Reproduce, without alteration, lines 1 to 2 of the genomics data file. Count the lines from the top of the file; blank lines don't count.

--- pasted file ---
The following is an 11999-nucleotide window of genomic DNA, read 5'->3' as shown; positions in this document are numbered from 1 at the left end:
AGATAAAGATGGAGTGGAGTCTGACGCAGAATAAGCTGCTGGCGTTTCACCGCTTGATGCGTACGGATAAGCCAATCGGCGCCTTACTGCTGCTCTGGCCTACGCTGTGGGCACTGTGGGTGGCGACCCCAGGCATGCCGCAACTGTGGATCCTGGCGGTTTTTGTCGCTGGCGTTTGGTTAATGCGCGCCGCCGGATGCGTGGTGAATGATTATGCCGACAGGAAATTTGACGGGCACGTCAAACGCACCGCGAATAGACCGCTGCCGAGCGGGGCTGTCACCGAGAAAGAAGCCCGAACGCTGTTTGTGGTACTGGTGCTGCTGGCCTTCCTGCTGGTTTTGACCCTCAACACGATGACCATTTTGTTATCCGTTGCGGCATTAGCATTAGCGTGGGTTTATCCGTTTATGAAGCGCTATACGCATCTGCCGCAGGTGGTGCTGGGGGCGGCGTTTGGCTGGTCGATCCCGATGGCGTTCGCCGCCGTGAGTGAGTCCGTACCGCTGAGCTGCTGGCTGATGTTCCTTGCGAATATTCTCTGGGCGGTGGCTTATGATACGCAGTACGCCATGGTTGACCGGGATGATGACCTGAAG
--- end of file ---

The following is an 11999-nucleotide window of genomic DNA, read 5'->3' as shown; positions in this document are numbered from 1 at the left end:
AGATAAAGATGGAGTGGAGTCTGACGCAGAATAAGCTGCTGGCGTTTCACCGCTTGATGCGTACGGATAAGCCAATCGGCGCCTTACTGCTGCTCTGGCCTACGCTGTGGGCACTGTGGGTGGCGACCCCAGGCATGCCGCAACTGTGGATCCTGGCGGTTTTTGTCGCTGGCGTTTGGTTAATGCGCGCCGCCGGATGCGTGGTGAATGATTATGCCGACAGGAAATTTGACGGGCACGTCAAACGCACCGCGAATAGACCGCTGCCGAGCGGGGCTGTCACCGAGAAAGAAGCCCGAACGCTGTTTGTGGTACTGGTGCTGCTGGCCTTCCTGCTGGTTTTGACCCTCAACACGATGACCATTTTGTTATCCGTTGCGGCATTAGCATTAGCGTGGGTTTATCCGTTTATGAAGCGCTATACGCATCTGCCGCAGGTGGTGCTGGGGGCGGCGTTTGGCTGGTCGATCCCGATGGCGTTCGCCGCCGTGAGTGAGTCCGTACCGCTGAGCTGCTGGCTGATGTTCCTTGCGAATATTCTCTGGGCGGTGGCTTATGATACGCAGTACGCCATGGTTGACCGGGATGATGACCTGAAG